Craig Holmquist hits a double to left field in the sixth inning of a snowshoe baseball game between the Lake Tomahawk Snowhawks and D&R Bombers Monday, Aug. 8, 2016 at Snowshoe Park. The Lake Tomahawk Snowhawks open the 2017 snowshoe baseball season this Monday. (Evan Verploegh/Lakeland Times)
6/17/2017 7:33:00 AM Snowshoe baseball returns to the Northwoods Monday
Ben Gauger of The Lakeland Times
The return of Snowhawks is upon us. The snowshoe baseball team out of Lake Tomahawk will begin their 2017 season on Monday as they face Happy Daze.
"We're always hopeful that this will be a good season for weather so we can get all our games in on Mondays," manager and player Jeff Smith said. "A lot of people have been calling and so there's a lot of excitement and they can't wait to get the year going. We just hope that the weather pans out for us. Boy, some years it's been really tough and other years it's been great. But we've got a lot of water on the field now that's soaked in. it's going to take a little drying out. And it doesn't look like our forecast this week is looking out for us. But there will be a game. There always is."
A major difference for this year's season? A new field for the Snowhawks.
"We got 36,000 pounds of wood shavings that we had to hand load. That was fun. We get that like every two, three years. We usually get a new load and we call that our new field. And we spread that all out and that gets mixed in with the old shavings," Smith said. "It allows us to give it a nice look to it and that way if people fall, they're not hitting stones or rocks. Sometimes the stones start poking through when you drag the field a lot for the last two and a half years now. It's about had it."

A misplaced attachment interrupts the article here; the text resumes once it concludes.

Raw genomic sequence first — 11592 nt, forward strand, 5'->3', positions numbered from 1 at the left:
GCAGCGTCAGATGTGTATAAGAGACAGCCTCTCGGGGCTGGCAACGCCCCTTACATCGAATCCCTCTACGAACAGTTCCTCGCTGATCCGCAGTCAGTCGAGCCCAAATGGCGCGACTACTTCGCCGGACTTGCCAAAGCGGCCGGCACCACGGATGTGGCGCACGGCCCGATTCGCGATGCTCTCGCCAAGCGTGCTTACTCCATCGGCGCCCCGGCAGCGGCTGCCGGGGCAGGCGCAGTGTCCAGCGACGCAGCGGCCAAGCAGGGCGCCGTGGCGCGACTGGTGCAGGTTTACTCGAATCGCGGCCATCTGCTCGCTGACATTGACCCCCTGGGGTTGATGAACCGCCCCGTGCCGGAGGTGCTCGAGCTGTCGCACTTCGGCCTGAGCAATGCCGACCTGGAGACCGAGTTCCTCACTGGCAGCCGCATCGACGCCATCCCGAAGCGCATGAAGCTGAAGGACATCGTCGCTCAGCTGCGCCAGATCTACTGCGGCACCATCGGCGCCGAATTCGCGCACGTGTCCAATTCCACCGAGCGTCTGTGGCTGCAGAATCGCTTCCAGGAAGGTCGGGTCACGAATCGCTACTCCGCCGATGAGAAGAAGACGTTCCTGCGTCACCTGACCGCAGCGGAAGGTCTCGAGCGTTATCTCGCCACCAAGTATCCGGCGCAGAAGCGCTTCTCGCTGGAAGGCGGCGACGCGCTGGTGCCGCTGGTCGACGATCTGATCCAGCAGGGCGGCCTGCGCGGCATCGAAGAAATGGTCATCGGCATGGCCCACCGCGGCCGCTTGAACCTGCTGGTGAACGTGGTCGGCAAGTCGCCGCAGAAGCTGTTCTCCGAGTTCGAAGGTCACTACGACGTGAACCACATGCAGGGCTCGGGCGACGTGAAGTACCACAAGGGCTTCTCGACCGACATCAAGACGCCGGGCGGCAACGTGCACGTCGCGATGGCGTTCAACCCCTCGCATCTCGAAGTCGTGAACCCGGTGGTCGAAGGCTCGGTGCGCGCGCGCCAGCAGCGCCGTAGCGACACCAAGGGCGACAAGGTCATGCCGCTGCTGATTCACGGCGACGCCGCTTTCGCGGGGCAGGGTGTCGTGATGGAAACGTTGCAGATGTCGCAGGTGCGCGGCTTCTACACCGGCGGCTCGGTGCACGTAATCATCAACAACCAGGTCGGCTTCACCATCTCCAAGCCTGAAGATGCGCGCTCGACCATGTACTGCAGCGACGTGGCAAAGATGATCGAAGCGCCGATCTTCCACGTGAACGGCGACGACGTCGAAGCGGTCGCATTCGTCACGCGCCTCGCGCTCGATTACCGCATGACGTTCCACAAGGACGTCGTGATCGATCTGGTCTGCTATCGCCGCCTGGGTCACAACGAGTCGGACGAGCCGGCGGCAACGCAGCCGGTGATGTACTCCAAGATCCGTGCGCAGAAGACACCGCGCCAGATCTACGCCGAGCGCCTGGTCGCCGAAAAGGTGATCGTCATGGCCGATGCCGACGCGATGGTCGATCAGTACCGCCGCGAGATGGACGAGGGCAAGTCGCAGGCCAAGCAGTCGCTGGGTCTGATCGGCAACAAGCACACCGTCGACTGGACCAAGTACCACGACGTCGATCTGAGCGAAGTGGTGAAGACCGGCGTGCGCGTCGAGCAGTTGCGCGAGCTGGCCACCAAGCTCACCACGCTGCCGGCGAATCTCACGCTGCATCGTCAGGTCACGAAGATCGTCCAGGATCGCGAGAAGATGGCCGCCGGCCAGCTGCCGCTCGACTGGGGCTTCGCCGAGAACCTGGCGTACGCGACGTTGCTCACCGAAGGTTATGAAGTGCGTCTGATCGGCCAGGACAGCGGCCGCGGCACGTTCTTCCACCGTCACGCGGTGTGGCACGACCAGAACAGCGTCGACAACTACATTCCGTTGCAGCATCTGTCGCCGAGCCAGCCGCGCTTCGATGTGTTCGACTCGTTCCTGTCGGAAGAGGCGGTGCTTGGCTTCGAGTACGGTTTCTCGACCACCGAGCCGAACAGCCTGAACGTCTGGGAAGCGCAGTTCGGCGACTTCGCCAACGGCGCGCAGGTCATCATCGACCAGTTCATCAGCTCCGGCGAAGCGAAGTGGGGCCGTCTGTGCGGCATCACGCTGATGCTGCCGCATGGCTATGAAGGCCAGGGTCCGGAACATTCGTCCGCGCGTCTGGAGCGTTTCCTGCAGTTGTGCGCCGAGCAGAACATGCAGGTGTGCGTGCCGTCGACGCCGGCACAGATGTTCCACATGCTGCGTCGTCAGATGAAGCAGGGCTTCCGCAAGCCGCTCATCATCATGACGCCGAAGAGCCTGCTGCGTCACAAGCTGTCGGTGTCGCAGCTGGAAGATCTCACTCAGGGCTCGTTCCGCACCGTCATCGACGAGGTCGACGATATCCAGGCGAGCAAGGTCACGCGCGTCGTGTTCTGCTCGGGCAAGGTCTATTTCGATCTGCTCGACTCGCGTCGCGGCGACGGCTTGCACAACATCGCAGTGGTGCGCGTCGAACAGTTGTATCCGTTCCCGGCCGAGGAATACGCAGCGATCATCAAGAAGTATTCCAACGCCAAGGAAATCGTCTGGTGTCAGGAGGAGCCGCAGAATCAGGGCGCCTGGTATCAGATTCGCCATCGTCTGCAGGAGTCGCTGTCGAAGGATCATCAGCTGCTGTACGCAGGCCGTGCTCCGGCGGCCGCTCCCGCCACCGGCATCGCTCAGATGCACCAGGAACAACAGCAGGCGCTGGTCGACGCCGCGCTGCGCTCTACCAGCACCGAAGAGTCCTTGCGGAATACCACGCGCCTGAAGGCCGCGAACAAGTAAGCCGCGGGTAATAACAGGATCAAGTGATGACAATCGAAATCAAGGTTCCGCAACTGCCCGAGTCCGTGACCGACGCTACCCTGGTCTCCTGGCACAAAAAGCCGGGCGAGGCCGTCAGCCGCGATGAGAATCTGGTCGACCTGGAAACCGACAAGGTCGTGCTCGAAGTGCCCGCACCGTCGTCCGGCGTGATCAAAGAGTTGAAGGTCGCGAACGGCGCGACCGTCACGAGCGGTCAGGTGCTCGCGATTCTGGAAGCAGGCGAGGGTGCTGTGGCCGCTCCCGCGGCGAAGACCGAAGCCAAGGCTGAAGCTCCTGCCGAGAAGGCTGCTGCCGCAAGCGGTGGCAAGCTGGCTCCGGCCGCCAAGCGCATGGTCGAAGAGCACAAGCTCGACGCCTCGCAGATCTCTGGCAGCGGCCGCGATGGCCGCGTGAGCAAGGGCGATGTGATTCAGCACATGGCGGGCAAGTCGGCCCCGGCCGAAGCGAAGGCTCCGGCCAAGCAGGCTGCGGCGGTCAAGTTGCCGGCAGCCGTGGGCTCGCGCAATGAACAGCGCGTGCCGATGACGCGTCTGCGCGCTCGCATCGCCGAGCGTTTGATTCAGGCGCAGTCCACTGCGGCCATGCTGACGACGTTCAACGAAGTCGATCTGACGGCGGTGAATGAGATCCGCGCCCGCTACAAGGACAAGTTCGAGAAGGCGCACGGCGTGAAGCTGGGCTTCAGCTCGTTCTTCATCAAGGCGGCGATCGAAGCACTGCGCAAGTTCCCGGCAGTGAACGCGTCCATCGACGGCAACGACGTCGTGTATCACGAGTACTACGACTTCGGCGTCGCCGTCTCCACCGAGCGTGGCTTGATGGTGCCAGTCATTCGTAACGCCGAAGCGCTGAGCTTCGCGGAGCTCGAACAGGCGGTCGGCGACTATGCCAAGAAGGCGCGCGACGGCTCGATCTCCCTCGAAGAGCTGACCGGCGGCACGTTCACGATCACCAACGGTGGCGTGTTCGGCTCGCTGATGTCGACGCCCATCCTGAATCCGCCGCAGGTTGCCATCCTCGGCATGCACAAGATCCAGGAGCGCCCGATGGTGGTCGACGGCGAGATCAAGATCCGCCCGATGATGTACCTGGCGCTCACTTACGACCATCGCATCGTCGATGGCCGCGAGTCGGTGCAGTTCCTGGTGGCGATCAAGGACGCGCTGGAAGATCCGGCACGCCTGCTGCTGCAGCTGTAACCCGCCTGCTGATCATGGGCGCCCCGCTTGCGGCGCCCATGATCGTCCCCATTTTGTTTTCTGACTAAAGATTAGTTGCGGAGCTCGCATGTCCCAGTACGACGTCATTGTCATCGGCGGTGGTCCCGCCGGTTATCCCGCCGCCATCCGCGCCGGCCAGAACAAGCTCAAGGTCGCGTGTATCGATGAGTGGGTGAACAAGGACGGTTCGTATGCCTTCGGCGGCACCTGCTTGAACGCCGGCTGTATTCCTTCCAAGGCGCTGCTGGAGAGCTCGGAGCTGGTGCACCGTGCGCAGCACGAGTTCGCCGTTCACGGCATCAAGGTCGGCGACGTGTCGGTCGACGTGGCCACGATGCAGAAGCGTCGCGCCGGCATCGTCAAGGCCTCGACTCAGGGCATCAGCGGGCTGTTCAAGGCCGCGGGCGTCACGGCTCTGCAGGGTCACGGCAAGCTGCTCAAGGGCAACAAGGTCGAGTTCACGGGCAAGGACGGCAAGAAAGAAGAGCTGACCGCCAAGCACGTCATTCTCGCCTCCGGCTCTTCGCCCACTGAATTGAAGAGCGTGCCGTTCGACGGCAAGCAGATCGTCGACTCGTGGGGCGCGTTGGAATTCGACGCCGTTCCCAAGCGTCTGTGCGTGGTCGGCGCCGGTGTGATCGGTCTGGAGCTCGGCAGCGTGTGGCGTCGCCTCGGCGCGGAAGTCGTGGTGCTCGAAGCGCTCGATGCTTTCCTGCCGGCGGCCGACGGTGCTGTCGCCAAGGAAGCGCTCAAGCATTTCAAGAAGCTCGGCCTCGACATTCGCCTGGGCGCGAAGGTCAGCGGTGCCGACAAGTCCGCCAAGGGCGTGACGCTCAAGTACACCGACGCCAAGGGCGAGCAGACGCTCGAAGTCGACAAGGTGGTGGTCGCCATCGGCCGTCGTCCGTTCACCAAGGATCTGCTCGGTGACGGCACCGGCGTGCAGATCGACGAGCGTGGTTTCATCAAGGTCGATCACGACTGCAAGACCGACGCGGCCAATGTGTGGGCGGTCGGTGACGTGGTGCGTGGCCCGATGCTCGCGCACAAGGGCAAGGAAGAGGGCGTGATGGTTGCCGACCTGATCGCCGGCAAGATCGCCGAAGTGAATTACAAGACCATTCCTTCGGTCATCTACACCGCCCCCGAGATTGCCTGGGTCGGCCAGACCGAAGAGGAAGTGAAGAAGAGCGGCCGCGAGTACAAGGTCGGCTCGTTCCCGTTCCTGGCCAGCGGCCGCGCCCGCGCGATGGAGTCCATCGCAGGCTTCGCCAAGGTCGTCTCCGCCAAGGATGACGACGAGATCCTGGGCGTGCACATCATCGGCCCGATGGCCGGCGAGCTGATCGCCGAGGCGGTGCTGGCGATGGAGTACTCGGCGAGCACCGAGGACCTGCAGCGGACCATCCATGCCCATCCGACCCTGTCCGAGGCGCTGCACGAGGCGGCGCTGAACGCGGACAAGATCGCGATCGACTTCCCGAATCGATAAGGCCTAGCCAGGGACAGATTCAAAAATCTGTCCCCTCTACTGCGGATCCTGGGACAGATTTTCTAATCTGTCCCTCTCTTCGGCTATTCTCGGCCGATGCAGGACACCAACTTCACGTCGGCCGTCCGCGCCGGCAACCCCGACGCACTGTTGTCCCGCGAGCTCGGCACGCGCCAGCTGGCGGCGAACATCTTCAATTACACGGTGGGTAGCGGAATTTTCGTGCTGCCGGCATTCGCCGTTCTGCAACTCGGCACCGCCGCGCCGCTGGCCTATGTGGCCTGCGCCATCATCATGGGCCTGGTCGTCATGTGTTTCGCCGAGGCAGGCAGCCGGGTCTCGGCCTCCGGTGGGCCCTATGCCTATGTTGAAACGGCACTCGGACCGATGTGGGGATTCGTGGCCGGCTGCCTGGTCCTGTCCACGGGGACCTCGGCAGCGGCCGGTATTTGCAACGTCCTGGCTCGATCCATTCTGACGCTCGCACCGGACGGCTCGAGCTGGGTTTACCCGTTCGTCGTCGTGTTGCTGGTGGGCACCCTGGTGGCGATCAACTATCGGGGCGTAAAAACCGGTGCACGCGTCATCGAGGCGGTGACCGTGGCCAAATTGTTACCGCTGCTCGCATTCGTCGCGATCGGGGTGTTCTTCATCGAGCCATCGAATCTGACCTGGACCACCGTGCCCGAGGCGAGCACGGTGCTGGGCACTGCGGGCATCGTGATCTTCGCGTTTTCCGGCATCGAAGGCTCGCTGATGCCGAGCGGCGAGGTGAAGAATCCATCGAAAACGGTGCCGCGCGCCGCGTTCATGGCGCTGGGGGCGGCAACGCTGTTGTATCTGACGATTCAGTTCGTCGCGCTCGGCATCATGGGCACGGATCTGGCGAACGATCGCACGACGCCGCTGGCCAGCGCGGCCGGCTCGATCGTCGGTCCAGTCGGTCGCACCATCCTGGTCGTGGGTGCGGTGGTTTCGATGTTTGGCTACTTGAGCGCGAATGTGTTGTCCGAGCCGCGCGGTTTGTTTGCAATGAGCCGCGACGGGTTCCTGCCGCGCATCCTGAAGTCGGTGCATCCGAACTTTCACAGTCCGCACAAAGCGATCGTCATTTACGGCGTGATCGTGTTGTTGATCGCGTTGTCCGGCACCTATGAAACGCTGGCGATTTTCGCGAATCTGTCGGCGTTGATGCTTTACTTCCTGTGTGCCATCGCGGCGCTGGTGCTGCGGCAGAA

Smith said he doesn't believe the new field will affect play.
"I don't think it should differ too much, really. It'll be a little softer out there. The ball might not skip as fast. That's a couple things I know will happen right away just from playing on new fields," he said. "Once you turn this new stuff over, the ball doesn't skip as bad. You can pretty much gauge what it's going to do. So we're going to have to be faster on our shoes if we're going to stretch a single into a double. But we've already been practicing just a little bit."
The Snowhawks boast some newcomers, but their roster size remains similar to years past.
"We've got usually a roster of about 12 to 14, somewhere in that range. I think this year we've got 15 on our roster. There's going to be some part-timers, and those guys are all new," Smith said. "So there's like three or four new guys. They won't be there every game, but they'll be there at some of them. Trying to introduce them to snowshoes little by little and get them up to speed. It's going to take them a little bit, but it's all in good fun anyway."
Keeping the sport local, Smith said the majority of the team's players are from the area, either currently or originally.
"Most of them are from this area, if not directly around it like Hazelhurst, Minocqua. They don't all live here for their whole lives," he said. "Most of the guys joined when they were members of Lake Tomahawk, but now they've moved away or got family."
But the team has one odd man out in that department, Smith said.
"We've got one guy who's from Illinois that's brand new that we're going to try. He wants to try really bad," he said. "At the time we might have been short players, so we though 'yeah, we'll try him.' So he'll be a part-timer for us and we'll see what happens."
On the schedule, the Snowhawks will face a team brought back from the past in the Town Pump, based out of Rhinelander.
"That's an old team that used to be in the snowshoe league many years ago. They're kind of like one of the founding teams of this league from back in the '60s," Smith said. "So we're pretty excited to have them back. We couldn't get them on the schedule last year but we made it happen this year."
Playing every year, Smith said the sport brings the community together by staying in Lake Tomahawk.
"It provides them with an out for a Monday night. So that's a great thing that they can count on in the summer times, especially with the food that's served and the caliber of games that are played now," he said. "We've got some really good teams. But I think that's going to keep people coming to town. And I think it's good for the community as a whole."
Ben Gauger may be reached via email at email@example.com.
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